Cover your basics

Do you wash your towels every day? How frequently do you do your laundry? Are you okay with a bit of manual intervention during the wash cycle? These questions will help filter the basic type of washing machine you need. The semi-automatics require manual intervention to move clothes from the washing tub to the drying tub and are priced lower than a fully-automatic. A fully-automatic comes in two types: front load and top load. Front loading machines use less water by rotating the inner drum and using gravity to move the clothes through water.

Size matters

The size or the capacity of the machine is directly proportional to the consumption of electricity. The right machine capacity depends on the daily requirement of the household. For instance, for couples or individuals, a 6kg capacity would be adequate whereas a family of four might need an 8 kg or bigger capacity for their laundry needs. This is an important factor to consider since the wrong decision can consume an unnecessary amount of electricity.

Machine intelligence that helps save time

In situations when time works against you and your laundry, features of a well-designed washing machine can come to rescue. There are programmes for urgent laundry needs that provide clean laundry in a super quick 15 to 30 minutes’ cycle; a time delay feature that can assist you to start the laundry at a desired time etc. Many of these features dispel the notion that longer wash cycles mean cleaner clothes. In fact, some washing machines come with pre-activated wash cycles that offer shortest wash cycles across all programmes without compromising on cleanliness.

The green quotient

Despite the conveniences washing machines offer, many of them also consume a substantial amount of electricity and water. By paying close attention to performance features, it’s possible to find washing machines that use less water and energy. For example, there are machines which can adjust the levels of water used based on the size of the load. The reduced water usage, in turn, helps reduce the usage of electricity. Further, machines that promise a silent, no-vibration wash don’t just reduce noise – they are also more efficient as they are designed to work with less friction, thus reducing the energy consumed.

Customisable washing modes

Crushed dresses, out-of-shape shirts and shrunken sweaters are stuff of laundry nightmares. Most of us would rather take out the time to hand wash our expensive items of clothing rather than trusting the washing machine. To get the dirt out of clothes, washing machines use speed to first agitate the clothes and spin the water out of them, a process that takes a toll on the fabric. Fortunately, advanced machines come equipped with washing modes that control speed and water temperature depending on the fabric. While jeans and towels can endure a high-speed tumble and spin action, delicate fabrics like silk need a gentler wash at low speeds. Some machines also have a monsoon mode. This is an India specific mode that gives clothes a hot rinse and spin to reduce drying time during monsoons. A super clean mode will use hot water to clean the clothes deeply.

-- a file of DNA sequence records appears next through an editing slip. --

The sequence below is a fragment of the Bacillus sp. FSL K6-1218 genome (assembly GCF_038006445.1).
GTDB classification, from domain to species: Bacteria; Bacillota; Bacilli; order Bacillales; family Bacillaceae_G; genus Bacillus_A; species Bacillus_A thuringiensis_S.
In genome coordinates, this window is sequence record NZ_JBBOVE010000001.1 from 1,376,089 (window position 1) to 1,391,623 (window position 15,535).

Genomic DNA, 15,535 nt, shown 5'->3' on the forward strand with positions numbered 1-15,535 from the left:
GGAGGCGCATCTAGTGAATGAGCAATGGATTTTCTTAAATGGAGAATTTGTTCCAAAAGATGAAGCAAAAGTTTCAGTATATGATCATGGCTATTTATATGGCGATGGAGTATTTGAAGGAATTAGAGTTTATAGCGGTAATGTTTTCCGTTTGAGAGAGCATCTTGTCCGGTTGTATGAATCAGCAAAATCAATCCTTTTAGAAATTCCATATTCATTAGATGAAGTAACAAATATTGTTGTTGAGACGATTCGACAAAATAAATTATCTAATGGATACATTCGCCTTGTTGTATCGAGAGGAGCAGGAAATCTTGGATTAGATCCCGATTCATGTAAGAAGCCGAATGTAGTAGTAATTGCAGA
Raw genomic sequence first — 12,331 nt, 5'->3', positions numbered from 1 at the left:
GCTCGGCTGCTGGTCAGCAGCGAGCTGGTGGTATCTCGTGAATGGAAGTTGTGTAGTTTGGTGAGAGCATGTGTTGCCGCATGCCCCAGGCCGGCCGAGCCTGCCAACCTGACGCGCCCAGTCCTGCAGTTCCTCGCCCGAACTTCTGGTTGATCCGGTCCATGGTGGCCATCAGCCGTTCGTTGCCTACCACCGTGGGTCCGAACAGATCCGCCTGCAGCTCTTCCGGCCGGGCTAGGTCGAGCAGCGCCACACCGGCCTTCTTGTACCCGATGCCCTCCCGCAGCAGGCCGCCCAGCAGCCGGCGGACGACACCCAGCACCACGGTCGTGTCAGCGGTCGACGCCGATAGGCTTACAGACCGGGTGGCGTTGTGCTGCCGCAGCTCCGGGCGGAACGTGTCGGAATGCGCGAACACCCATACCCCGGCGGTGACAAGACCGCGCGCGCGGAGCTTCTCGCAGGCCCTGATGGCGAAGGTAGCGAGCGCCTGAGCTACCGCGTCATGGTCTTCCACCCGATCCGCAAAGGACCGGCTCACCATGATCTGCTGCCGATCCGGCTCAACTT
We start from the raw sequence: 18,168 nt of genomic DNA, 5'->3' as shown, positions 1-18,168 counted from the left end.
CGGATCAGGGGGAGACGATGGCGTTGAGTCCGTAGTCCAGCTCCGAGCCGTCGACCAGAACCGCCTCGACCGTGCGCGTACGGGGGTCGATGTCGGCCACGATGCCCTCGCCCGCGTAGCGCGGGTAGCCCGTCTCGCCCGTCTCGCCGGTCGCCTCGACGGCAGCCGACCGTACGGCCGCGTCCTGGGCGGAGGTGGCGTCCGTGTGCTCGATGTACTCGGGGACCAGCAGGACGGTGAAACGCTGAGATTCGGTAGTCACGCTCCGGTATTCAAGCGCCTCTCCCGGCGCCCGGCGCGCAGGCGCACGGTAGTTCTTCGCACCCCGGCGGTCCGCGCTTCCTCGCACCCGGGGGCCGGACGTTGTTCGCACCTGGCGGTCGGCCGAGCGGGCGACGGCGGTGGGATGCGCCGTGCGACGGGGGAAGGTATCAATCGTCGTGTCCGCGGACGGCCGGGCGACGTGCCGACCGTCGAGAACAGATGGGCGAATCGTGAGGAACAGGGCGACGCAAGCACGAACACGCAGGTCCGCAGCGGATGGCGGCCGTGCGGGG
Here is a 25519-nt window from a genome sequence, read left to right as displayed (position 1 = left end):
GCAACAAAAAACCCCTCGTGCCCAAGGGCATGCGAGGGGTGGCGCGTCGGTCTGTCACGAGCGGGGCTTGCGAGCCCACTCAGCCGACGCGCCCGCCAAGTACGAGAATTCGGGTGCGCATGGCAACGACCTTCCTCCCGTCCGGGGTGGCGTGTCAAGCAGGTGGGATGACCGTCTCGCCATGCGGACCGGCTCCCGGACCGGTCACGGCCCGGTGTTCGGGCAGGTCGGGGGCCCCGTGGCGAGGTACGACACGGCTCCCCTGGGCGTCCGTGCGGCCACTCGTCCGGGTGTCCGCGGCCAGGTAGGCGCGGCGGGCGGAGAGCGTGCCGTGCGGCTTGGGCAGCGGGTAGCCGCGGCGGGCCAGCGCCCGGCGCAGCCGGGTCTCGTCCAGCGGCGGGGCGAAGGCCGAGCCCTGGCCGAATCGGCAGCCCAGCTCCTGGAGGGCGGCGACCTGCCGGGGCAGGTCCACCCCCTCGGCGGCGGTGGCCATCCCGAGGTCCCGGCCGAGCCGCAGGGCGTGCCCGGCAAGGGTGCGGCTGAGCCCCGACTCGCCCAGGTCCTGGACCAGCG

Washing machines have come a long way, from a wooden drum powered by motor to high-tech machines that come equipped with automatic washing modes. Bosch washing machines include all the above-mentioned features and provide damage free laundry in an energy efficient way. With 32 different washing modes, Bosch washing machines can create custom wash cycles for different types of laundry, be it lightly soiled linens, or stained woollens. The ActiveWater feature in Bosch washing machines senses the laundry load and optimises the usage of water and electricity. Its EcoSilentDrive motor draws energy from a permanent magnet, thereby saving energy and giving a silent wash. The fear of expensive clothes being wringed to shapelessness in a washing machine is a common one. The video below explains how Bosch’s unique VarioDrumTM technology achieves damage free laundry.


To start your search for the perfect washing machine, see here.

This article was produced by the Scroll marketing team on behalf of Bosch and not by the Scroll editorial team.